He provides a link to the relevant book excerpt, and after reading its almost laughable assertions, I'm amazed Balta felt the need to spend almost 2000 words refuting it.
Kerry couldn't have gone into Cambodia because:
- There were US boats patrolling the Mekong river.
- There was a large sign at the border "prohibiting" entry. ("Foils! That sign is far too big for us to ignore!")
- Some swiftee commanders say Kerry would have been severely disciplined if he'd ventured into Cambodia, because of course the US wasn't operating in "neutral" Cambodia. That would have been a crime. (This is part and parcel with their argument that no atrocities were perpetrated by the US in Vietnam--which ties in with their true beef with Kerry--that he blew the whistle on returning to the US.)
- Documents suggest Kerry was "based" 55 miles away from the border, and Kerry was supposedly at base on Christmas.
Balta does do a painstaking job of parsing and refuting the swiftee arguments, and if you are really concerned about this issue, go read his well-documented points. But here's a shorter Balta:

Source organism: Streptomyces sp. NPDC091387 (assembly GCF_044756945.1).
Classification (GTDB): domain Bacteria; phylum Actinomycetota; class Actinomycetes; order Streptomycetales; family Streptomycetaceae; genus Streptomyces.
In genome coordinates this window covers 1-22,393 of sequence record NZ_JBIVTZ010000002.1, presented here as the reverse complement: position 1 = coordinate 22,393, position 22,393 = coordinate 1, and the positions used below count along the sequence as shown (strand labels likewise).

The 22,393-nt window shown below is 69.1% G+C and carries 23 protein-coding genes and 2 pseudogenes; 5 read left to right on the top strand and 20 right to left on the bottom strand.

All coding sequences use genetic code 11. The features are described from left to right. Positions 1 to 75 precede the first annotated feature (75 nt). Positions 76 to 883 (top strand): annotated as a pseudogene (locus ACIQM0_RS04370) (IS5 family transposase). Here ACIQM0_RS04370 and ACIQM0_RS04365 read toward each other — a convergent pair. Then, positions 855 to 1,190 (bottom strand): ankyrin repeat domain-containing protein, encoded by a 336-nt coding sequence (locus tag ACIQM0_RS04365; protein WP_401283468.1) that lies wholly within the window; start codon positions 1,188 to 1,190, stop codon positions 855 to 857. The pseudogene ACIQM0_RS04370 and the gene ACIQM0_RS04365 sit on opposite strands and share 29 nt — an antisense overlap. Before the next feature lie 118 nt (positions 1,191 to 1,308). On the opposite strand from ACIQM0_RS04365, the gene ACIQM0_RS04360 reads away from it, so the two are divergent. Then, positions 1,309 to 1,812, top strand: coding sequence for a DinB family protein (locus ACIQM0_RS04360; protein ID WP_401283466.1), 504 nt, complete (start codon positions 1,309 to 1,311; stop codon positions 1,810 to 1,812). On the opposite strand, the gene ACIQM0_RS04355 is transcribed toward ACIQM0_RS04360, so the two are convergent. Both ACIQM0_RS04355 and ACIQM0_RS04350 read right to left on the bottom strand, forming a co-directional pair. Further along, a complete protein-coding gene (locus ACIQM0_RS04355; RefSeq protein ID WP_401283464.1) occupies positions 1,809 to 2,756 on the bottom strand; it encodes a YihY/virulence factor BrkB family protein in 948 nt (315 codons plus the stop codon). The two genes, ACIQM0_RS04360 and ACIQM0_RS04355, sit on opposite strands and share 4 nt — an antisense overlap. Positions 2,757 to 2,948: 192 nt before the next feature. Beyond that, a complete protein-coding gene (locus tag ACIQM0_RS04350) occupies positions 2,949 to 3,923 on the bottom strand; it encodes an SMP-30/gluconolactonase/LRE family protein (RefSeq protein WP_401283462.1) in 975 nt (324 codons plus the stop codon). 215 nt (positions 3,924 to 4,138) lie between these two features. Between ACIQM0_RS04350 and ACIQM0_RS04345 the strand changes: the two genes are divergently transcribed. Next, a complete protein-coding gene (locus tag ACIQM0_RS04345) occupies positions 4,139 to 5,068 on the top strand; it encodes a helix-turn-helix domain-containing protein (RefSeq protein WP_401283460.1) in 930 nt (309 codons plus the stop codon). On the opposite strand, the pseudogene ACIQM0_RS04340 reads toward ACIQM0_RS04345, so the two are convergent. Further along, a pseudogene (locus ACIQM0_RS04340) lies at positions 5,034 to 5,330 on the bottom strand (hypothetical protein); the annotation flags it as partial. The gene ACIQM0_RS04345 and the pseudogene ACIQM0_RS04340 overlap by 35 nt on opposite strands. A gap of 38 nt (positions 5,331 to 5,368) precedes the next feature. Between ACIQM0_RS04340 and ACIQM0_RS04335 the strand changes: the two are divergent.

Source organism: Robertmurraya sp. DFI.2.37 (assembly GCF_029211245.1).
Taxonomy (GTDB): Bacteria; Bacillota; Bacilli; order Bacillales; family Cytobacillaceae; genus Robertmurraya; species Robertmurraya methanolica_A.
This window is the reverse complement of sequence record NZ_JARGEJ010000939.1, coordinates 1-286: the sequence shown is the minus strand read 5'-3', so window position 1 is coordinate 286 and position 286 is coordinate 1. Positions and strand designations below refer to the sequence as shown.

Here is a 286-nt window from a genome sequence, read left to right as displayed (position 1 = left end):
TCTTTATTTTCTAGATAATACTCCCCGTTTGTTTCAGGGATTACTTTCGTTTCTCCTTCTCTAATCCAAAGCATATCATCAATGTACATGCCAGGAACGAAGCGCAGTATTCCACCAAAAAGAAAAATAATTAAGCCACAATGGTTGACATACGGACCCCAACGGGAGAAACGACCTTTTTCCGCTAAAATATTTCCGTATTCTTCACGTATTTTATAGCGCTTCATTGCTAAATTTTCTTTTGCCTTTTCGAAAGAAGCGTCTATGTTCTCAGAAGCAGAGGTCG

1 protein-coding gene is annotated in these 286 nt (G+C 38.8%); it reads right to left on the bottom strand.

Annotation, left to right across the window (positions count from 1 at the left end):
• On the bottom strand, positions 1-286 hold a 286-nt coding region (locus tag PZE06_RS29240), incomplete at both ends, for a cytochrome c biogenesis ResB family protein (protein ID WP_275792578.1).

Kerry could too have been in Cambodia because:
- The US boats patrolling the Mekong River couldn't possibly have effectively patrolled all the side channels and byways that the river takes around the border (he has maps).
- Balta doesn't address the serious sign issue, so I will. There is almost no evidence at all that in 1968 the US had the technology necessary to erect a force field (using a power source hidden by the really big sign) preventing border crossing.
- The US was indeed operating in Cambodia by 1969 (he has historical links), deemed necessary by the fact that the VietCong were using Cambodia already, and they were killing us.
- Both the range and speed of swift boats (a detail you might actually expect a swiftee to know) make it quite possible that Kerry's boat could have been both in Cambodia and at base within a 12-hour period.
Yeah, I guess you could say I'm ticked. Because these kinds of tactics drag down the potential of the entire country.